Biceps tendon rupture: Diagnosis & surgery
The biceps is a strong muscle, connected downwards by a tendon, to the radius at the elbow and upwards by 2 tendons, one at the glenoid of the shoulder blade and the other at the coracoïd process.
The tendon at the elbow and the tendon at the shoulder connecting the biceps and the glenoid can be ruptured by an over-strenuous gesture or even by a normal gesture if there are degenerative lesions in this zone.
With a low rupture of the biceps, normal movement can cause a sharp pain. Swelling followed by sensitivity of the tendon to pressure may be observed and the biceps appears to be moving upwards towards the shoulder.
With a high rupture of the biceps pain is also moderate and occurs at the shoulder. The biceps tends to drop and gather into a ball (like Popeye’s biceps).
Diagnosis may be confirmed by echography or MRI where there is a doubt. MRI or an arthro-scanner of the shoulder may also be prescribed in cases with a high rupture to investigate the possibility of an associated lesion of the rotator cuff.
Surgery is not obligatory as these lesions allow the patient to conserve sufficient mobility and muscular force for everyday activities.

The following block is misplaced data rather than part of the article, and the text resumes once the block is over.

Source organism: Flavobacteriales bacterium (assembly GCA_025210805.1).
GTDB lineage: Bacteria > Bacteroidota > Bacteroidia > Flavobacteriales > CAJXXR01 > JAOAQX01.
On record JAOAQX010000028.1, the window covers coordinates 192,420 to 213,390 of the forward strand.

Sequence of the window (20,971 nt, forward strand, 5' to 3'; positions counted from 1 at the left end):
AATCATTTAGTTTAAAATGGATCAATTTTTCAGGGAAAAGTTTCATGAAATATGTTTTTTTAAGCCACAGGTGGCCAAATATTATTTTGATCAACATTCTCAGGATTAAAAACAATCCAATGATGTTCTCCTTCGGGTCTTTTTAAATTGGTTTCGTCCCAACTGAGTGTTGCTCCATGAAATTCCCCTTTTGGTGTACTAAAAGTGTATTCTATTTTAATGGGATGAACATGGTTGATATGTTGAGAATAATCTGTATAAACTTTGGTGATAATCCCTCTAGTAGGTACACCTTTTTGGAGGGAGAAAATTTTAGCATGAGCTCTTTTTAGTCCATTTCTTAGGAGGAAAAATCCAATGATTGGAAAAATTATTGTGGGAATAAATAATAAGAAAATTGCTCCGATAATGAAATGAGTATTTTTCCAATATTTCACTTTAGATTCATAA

In cases of a recent rupture of no more than a few weeks, surgical treatment may be proposed for patients who are anxious to retain complete muscular function, e.g. professional sports-players or patients wishing to preserve a « normal » aesthetic appearance.
Surgery in cases with a low rupture consists in reinserting the tendon on the radius by means of an incision in the fold of the elbow at flexion. The tendon is fixed using one or several intra-osseous anchors to re-attach the tendon to the bone.
In cases with a high rupture, the tendon of the long biceps is reinserted on the humerus, i.e. at a lower position than its original insertion, with the help of one or several anchors. The arm is kept immobile for three to six weeks before the beginning of physiotherapy.
In cases with an old rupture, the tendon may not always be reconnected directly to the radius and is therefore fixed on the tendon adjacent to the anterior brachialis muscle.
The flexed elbow is immobilised by splint or scarf for three to six weeks before the beginning of physiotherapy.
Muscular wasting may often occur and take several months to return to normal.
- Length of hospital stay: two days
- Anaesthetic: Regional. Only the arm is put to sleep
- Immobilisation: arm in a sling for 6 weeks +/- made to measure splint for the elbow, leaving the hand free.
Potential complications are infection, which is rare but remains possible, lesions of the adjacent tendons and nerves, the loss of complete elbow extension if the tendon was already retracted, sensations of cramp in the biceps which can last several months or incomplete recovery of muscular strength and volume.